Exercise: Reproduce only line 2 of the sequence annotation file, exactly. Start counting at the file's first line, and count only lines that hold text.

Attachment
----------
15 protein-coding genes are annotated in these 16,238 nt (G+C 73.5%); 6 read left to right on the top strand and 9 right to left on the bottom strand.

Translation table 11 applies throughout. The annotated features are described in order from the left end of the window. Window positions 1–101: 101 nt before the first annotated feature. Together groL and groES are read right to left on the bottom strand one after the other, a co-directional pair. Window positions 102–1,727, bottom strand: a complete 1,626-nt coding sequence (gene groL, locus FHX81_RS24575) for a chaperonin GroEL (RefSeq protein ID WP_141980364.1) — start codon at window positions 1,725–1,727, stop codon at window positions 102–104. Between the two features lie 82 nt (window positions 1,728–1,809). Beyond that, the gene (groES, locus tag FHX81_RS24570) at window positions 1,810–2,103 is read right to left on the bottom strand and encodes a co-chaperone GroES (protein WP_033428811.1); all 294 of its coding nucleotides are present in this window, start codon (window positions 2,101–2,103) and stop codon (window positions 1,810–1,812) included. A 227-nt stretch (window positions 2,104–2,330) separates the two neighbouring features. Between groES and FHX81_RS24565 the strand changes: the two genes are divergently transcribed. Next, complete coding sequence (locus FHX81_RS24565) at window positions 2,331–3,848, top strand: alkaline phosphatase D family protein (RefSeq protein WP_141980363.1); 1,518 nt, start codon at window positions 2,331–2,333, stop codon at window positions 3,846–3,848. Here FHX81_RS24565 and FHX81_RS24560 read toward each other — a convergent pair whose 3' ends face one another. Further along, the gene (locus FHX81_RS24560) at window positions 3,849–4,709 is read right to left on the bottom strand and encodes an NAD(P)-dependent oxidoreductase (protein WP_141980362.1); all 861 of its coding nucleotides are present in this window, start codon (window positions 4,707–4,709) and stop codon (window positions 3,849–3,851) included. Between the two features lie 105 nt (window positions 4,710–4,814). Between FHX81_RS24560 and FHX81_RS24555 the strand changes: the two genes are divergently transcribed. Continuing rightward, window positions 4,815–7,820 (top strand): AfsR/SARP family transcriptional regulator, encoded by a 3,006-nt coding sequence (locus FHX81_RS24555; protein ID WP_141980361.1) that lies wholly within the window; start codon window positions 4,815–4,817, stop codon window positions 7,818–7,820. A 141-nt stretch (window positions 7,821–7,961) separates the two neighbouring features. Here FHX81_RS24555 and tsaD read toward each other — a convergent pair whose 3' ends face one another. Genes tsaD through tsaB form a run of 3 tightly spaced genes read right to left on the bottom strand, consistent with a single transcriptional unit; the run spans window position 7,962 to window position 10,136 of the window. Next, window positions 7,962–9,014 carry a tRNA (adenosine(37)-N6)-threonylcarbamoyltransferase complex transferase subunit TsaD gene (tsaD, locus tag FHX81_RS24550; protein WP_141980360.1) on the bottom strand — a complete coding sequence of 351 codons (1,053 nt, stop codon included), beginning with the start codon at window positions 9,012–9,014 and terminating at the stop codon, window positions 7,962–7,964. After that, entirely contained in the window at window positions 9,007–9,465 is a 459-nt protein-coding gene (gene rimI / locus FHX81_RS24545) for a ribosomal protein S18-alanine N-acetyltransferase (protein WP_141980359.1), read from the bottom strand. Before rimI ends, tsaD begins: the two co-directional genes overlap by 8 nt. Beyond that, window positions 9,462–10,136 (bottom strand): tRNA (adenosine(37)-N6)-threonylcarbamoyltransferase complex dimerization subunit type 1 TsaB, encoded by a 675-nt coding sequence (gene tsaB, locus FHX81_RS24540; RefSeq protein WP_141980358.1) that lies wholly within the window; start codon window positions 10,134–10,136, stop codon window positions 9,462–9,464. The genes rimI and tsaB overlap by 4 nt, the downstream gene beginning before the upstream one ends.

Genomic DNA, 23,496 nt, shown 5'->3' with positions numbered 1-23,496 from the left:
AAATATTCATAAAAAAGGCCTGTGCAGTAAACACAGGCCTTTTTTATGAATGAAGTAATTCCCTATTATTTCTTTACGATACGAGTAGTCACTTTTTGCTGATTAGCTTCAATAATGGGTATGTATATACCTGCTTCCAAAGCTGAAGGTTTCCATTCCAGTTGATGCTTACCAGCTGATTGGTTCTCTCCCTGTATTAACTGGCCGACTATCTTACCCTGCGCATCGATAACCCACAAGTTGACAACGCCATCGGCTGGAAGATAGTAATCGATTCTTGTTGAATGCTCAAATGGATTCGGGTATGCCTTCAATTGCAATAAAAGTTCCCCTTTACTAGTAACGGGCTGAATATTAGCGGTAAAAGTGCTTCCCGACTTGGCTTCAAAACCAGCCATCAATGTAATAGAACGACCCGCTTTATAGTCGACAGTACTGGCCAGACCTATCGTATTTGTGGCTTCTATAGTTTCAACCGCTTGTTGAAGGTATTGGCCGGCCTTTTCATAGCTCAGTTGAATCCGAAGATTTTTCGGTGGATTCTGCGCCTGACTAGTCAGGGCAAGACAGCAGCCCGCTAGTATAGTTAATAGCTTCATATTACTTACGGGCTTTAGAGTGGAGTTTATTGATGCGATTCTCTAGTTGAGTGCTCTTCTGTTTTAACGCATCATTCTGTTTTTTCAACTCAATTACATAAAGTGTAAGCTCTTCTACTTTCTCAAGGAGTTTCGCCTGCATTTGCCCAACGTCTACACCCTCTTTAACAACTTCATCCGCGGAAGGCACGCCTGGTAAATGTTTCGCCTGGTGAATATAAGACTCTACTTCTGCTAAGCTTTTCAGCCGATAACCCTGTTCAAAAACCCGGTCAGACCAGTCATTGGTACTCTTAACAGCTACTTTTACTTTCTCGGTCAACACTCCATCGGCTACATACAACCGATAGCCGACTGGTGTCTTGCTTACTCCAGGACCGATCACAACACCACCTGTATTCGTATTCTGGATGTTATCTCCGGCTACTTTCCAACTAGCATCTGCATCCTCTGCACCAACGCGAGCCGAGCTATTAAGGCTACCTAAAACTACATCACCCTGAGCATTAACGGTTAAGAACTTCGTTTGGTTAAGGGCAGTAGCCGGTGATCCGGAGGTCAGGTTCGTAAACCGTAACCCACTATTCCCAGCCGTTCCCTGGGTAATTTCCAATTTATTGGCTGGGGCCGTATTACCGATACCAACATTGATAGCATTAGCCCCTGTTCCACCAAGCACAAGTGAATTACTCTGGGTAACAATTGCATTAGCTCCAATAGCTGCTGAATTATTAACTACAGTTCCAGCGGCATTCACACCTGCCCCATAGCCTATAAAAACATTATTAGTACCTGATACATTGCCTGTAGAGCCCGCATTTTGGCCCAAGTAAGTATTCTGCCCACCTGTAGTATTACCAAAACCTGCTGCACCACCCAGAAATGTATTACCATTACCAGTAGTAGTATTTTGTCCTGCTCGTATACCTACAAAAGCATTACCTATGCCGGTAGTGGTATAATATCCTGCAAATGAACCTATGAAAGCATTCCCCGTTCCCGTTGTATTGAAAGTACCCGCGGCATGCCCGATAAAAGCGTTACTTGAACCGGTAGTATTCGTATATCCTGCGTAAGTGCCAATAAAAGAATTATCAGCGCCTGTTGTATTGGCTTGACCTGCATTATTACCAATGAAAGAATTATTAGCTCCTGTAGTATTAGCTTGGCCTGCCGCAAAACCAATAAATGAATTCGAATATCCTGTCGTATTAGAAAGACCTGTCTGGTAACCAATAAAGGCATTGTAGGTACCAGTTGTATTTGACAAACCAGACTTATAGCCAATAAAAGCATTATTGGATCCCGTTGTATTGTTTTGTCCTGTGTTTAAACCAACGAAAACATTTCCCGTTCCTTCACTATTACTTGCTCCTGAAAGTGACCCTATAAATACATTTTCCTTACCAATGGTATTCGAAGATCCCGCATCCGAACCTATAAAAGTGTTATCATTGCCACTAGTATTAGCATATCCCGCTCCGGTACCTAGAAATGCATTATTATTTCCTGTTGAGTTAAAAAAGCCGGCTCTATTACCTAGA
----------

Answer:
Translation table 11 applies throughout. The annotated features are described in order from the left end of the window. Window positions 1–101: 101 nt before the first annotated feature. Together groL and groES are read right to left on the bottom strand one after the other, a co-directional pair. Window positions 102–1,727, bottom strand: a complete 1,626-nt coding sequence (gene groL, locus FHX81_RS24575) for a chaperonin GroEL (RefSeq protein ID WP_141980364.1) — start codon at window positions 1,725–1,727, stop codon at window positions 102–104. Between the two features lie 82 nt (window positions 1,728–1,809). Beyond that, the gene (groES, locus tag FHX81_RS24570) at window positions 1,810–2,103 is read right to left on the bottom strand and encodes a co-chaperone GroES (protein WP_033428811.1); all 294 of its coding nucleotides are present in this window, start codon (window positions 2,101–2,103) and stop codon (window positions 1,810–1,812) included. A 227-nt stretch (window positions 2,104–2,330) separates the two neighbouring features. Between groES and FHX81_RS24565 the strand changes: the two genes are divergently transcribed. Next, complete coding sequence (locus FHX81_RS24565) at window positions 2,331–3,848, top strand: alkaline phosphatase D family protein (RefSeq protein WP_141980363.1); 1,518 nt, start codon at window positions 2,331–2,333, stop codon at window positions 3,846–3,848. Here FHX81_RS24565 and FHX81_RS24560 read toward each other — a convergent pair whose 3' ends face one another. Further along, the gene (locus FHX81_RS24560) at window positions 3,849–4,709 is read right to left on the bottom strand and encodes an NAD(P)-dependent oxidoreductase (protein WP_141980362.1); all 861 of its coding nucleotides are present in this window, start codon (window positions 4,707–4,709) and stop codon (window positions 3,849–3,851) included. Between the two features lie 105 nt (window positions 4,710–4,814). Between FHX81_RS24560 and FHX81_RS24555 the strand changes: the two genes are divergently transcribed. Continuing rightward, window positions 4,815–7,820 (top strand): AfsR/SARP family transcriptional regulator, encoded by a 3,006-nt coding sequence (locus FHX81_RS24555; protein ID WP_141980361.1) that lies wholly within the window; start codon window positions 4,815–4,817, stop codon window positions 7,818–7,820. A 141-nt stretch (window positions 7,821–7,961) separates the two neighbouring features. Here FHX81_RS24555 and tsaD read toward each other — a convergent pair whose 3' ends face one another. Genes tsaD through tsaB form a run of 3 tightly spaced genes read right to left on the bottom strand, consistent with a single transcriptional unit; the run spans window position 7,962 to window position 10,136 of the window. Next, window positions 7,962–9,014 carry a tRNA (adenosine(37)-N6)-threonylcarbamoyltransferase complex transferase subunit TsaD gene (tsaD, locus tag FHX81_RS24550; protein WP_141980360.1) on the bottom strand — a complete coding sequence of 351 codons (1,053 nt, stop codon included), beginning with the start codon at window positions 9,012–9,014 and terminating at the stop codon, window positions 7,962–7,964. After that, entirely contained in the window at window positions 9,007–9,465 is a 459-nt protein-coding gene (gene rimI / locus FHX81_RS24545) for a ribosomal protein S18-alanine N-acetyltransferase (protein WP_141980359.1), read from the bottom strand. Before rimI ends, tsaD begins: the two co-directional genes overlap by 8 nt. Beyond that, window positions 9,462–10,136 (bottom strand): tRNA (adenosine(37)-N6)-threonylcarbamoyltransferase complex dimerization subunit type 1 TsaB, encoded by a 675-nt coding sequence (gene tsaB, locus FHX81_RS24540; RefSeq protein WP_141980358.1) that lies wholly within the window; start codon window positions 10,134–10,136, stop codon window positions 9,462–9,464. The genes rimI and tsaB overlap by 4 nt, the downstream gene beginning before the upstream one ends.